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ARS Home » Midwest Area » Ames, Iowa » National Animal Disease Center » Infectious Bacterial Diseases Research » Research » Research Project #432135

Research Project: Characterization of Antigens, Virulence Markers, and Host Immunity in the Pathogenesis of Johne’s Disease

Location: Infectious Bacterial Diseases Research

Project Number: 5030-32000-221-000-D
Project Type: In-House Appropriated

Start Date: Oct 6, 2016
End Date: Oct 5, 2021

Objective 1: Identify MAP antigens including protein to protein interactions using proteomic and genomic tools to better understand their function in pathogenesis of Johne’s disease and develop improved diagnostic tools. Subobjective 1.1: Define pathogenic mechanisms of MAP through bacterial community interactions as well as protein interactions with the host. Subobjective 1.2: Detection reagents for Johne’s Disease. Objective 2: Characterize host immunity and pathogenesis of disease using immunophenotypic and cell signaling markers in response to asymptomatic and clinical MAP infection, as well as vaccination. Subobjective 2.1: Characterize patterns of Th17-mediated immune responses to natural infection in cattle in asymptomatic and clinical stages. Subobjective 2.2. Characterize key differences in host immunity upon vaccination compared to infection. Subobjective 2.3: Assess B cell mediated immunity to natural infection in cattle in asymptomatic and clinical stages using maturation and activation markers for B cell subsets. Subobjective 2.4: Characterize the impact of infection on the phenotypes of antigenpresenting cells in target tissues of infected cattle. Objective 3: Investigate genetic variability among MAP isolates of livestock using whole genome sequencing to develop improved epidemiological tools and evaluate the genetic basis of virulence. Subobjective 3.1: Identify the genotypes of MAP present in U.S. dairies using whole genome sequencing. Subobjective 3.2: Identify and characterize virulent strains of MAP.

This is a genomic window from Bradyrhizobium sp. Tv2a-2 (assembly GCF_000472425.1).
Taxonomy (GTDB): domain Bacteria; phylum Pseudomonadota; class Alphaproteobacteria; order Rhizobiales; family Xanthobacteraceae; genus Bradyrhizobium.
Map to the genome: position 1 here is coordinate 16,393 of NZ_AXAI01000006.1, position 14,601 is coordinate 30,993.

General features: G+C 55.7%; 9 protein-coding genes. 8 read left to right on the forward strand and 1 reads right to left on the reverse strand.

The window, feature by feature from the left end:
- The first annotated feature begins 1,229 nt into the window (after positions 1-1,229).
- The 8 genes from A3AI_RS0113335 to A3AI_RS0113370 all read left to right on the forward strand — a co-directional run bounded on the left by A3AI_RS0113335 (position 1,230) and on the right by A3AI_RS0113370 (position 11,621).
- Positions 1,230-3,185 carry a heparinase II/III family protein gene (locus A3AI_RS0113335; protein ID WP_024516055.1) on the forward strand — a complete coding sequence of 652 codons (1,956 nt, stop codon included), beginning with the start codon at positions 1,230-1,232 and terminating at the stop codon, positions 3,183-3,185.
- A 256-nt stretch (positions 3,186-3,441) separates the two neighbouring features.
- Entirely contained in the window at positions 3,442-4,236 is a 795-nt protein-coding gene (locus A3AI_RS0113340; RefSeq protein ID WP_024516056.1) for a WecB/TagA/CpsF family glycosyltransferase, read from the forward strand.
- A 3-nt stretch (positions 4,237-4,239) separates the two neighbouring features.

Within Objective 1 the function of MAP proteins as antigens will be identified using genomic and proteomic tools to better understand their role(s) in pathogenesis of Johne’s Disease and to develop improved diagnostic tools. In Objective 2, tools such as cellular phenotype and secretion of cytokines involved in cell signaling will be measured to characterize host immune responses in asymptomatic and clinical stages of infection, as well after vaccination, to gain knowledge as to correlates involved in controlling the disease. Genetic variability of MAP isolates of livestock will be investigated using whole genome sequencing under Objective 3. This will lead to improved epidemiological tools in the field and understanding of MAP genes involved in virulence. The 3 major objectives outlined within this project plan will work in an interactive manner to provide us with tools to control this disease.